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Inspection carried out on 28 March 2019

During a routine inspection

We carried out an announced comprehensive inspection on 28 March 2019 to ask the service the following key questions; Are services safe, effective, caring, responsive and well-led?

Our findings were:

Are services safe?

We found that this service was providing safe care in accordance with the relevant regulations

Are services effective?

We found that this service was providing effective care in accordance with the relevant regulations

Are services caring?

We found that this service was providing caring services in accordance with the relevant regulations

Are services responsive?

We found that this service was providing responsive care in accordance with the relevant regulations

Are services well-led?

We found that this service was providing well-led care in accordance with the relevant regulations

We carried out this inspection under Section 60 of the Health and Social Care Act 2008 as part of our regulatory functions. This inspection was planned to check whether the service was meeting the legal requirements and regulations associated with the Health and Social Care Act 2008.

10 Harley Street is a service for adults and carries out home detoxification of alcohol, the services they provide includes:

  • Telephone assessment.

  • Liaison/collaborating with GP or other primary care services.

  • Face to Face assessment with responsible adult.

  • Prescription of medication.

  • Home visits, telephone support and monitoring for the duration of the detox.

Mr Anthony Jemmott (Registered Nurse) is the registered manager. A registered manager is a person who is registered with the Care Quality Commission to manage the service. Like registered providers, they are ‘registered persons’. Registered persons have legal responsibility for meeting the requirements in the Health and Social Care Act 2008 and associated Regulations about how the service is run.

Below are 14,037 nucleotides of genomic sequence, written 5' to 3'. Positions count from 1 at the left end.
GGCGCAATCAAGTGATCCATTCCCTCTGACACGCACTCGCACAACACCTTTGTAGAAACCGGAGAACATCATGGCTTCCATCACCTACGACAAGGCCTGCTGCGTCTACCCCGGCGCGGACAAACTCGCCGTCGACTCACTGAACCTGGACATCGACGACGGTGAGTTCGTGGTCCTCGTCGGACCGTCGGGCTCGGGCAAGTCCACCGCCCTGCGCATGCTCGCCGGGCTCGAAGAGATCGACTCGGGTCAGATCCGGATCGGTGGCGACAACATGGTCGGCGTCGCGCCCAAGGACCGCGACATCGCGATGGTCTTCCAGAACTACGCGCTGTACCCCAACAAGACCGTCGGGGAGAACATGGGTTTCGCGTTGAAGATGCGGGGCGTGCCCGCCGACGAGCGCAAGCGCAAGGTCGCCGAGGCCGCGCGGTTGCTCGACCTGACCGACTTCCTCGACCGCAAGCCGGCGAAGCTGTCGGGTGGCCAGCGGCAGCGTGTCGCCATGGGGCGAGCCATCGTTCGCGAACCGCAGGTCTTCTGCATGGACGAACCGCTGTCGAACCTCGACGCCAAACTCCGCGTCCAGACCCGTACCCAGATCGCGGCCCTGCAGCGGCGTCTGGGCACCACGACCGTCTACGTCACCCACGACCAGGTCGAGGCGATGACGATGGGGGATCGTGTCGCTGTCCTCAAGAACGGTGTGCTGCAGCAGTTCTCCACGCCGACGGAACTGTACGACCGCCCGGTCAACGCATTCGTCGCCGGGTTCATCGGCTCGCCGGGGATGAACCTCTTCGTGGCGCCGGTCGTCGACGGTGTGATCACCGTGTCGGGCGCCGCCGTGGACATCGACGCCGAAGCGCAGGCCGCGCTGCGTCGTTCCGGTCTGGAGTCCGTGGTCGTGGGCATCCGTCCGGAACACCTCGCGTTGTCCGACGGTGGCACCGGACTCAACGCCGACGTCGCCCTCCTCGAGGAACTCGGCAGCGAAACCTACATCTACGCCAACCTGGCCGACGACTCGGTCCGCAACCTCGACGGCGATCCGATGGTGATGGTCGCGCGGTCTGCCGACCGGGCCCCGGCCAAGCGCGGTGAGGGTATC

This service is registered with CQC under the Health and Social Care Act 2008 for the regulated activities of Treatment of disease, disorder or injury.

Our key findings were:

  • Systems and processes were in place to keep people safe. The service lead was the lead member of staff for safeguarding and had undertaken adult safeguarding to level two and child safeguarding training to level three. Whilst the provider did not directly provide clinical services for patients under 18 there is an expectation that staff working in a health care setting are trained in child safeguarding in line with the intercollegiate guidance.
  • The provider was aware of current evidence based guidance and they had the skills, knowledge and experience to carry out his role.
  • The provider was aware of their responsibility to respect people’s diversity and human rights.
  • Patients were able to access care and treatment from the clinic within an appropriate timescale for their needs.
  • There was a complaints procedure in place and information on how to complain was readily available.
  • Governance arrangements were in place. There were clear responsibilities, roles and systems of accountability to support good governance and management.
  • The service had systems and processes in place to ensure that patients were treated with compassion, dignity and respect and they were involved in decisions about their care and treatment.
  • The service had good facilities and was well equipped to treat patients and meet their needs.
  • There was a clear leadership structure and staff felt supported by management.
  • The service had systems in place to collect and analyse feedback from patients.

There were areas where the provider could make improvements and should:

  • Review the process for gathering and analysing patient feedback.
  • Review the quality improvement activity and introduce two cycle clinical audits.

Dr Rosie Benneyworth BM BS BMedSci MRCGP

Chief Inspector of Primary Medical Services and Integrated Care